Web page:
Feel free to rescue the cast-offs for your own saving (and store them in that file folder after the year is through so that you can ask your child about keeping them at a later time). The point is to show your child that you trust their decisions and you support them in determining value and establishing boundaries in their own kid-realm.
Empower your kids with confidence as you tactfully teach them to live successfully.
Ever get in those organizing moods? Ya know, the ones where you see something on Pinterest or a magazine and you jump out of your chair and march authoritatively to the space you want to change. You pause at the door, hands on hips, reviewing the mess, and realize you have no idea what you’re doing.
As you enter the room, you randomly pull things out of piles and create new piles. Each pile brings about new ideas or old memories. The hours tick by and eventually you realize your space looks nothing like you thought it would and all your hard work has had little effect on the state of the space.
It’s hard to go from vision to reality without a plan.
Before your next spontaneous organizing mood erupts, let’s take some time to create a basic plan.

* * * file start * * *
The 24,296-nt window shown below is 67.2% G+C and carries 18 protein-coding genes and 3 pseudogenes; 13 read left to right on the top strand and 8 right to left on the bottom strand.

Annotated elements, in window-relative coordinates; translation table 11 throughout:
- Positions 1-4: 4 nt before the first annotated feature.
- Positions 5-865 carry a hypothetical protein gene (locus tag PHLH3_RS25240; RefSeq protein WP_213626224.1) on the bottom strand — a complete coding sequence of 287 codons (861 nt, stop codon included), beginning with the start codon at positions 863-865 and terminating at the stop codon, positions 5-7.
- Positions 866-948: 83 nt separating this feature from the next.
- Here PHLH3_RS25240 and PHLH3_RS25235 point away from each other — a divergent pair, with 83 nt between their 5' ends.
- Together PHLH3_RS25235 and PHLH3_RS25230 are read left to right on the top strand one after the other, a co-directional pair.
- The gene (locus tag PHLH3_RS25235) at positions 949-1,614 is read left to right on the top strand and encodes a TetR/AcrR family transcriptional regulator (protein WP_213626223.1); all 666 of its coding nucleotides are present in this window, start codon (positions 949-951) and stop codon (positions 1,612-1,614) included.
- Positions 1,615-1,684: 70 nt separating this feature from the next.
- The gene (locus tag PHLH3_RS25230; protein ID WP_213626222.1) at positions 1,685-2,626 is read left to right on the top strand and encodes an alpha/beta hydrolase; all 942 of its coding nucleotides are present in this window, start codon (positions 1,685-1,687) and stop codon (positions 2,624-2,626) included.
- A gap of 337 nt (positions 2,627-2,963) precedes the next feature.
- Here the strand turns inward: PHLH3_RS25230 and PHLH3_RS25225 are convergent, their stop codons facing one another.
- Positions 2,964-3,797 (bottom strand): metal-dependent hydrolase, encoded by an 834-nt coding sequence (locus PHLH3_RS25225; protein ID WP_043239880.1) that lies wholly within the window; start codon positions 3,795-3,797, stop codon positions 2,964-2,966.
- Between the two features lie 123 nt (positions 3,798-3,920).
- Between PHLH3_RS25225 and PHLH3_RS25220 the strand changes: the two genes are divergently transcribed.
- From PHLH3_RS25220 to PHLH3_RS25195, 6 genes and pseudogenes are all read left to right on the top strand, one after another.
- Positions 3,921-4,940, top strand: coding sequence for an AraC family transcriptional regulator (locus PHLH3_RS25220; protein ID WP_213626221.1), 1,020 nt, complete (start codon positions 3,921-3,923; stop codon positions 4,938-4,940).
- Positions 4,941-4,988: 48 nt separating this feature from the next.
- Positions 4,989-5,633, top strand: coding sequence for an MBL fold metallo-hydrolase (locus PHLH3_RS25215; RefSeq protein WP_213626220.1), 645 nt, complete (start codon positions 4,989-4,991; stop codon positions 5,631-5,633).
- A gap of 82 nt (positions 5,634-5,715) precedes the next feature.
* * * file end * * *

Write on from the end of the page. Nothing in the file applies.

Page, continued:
Good luck with your next organizing session! If you need help navigating these steps, just give us a call.
Welcome back DIY organizers! Before we dive into how to pick the perfect container, here's a quick review of the organizing process. Pay special attention to where containers come into the picture.
1. Get Messy. When you’re ready to get organized, you first have to make a fantastic mess. When working in kitchens, you’ve got to pull everything out. EVERYTHING. It’s impossible to see ALL that you actually have unless you pull it out. The same in your bedroom, office, or garage.
2. Sort Like With Like. As you’re emptying cabinets and drawers, begin sorting into piles of similar items. Pots got with pots. Hammers go with hammers. Scissors with other “cutting tools” and tape with other “adhesives.” Following me so far?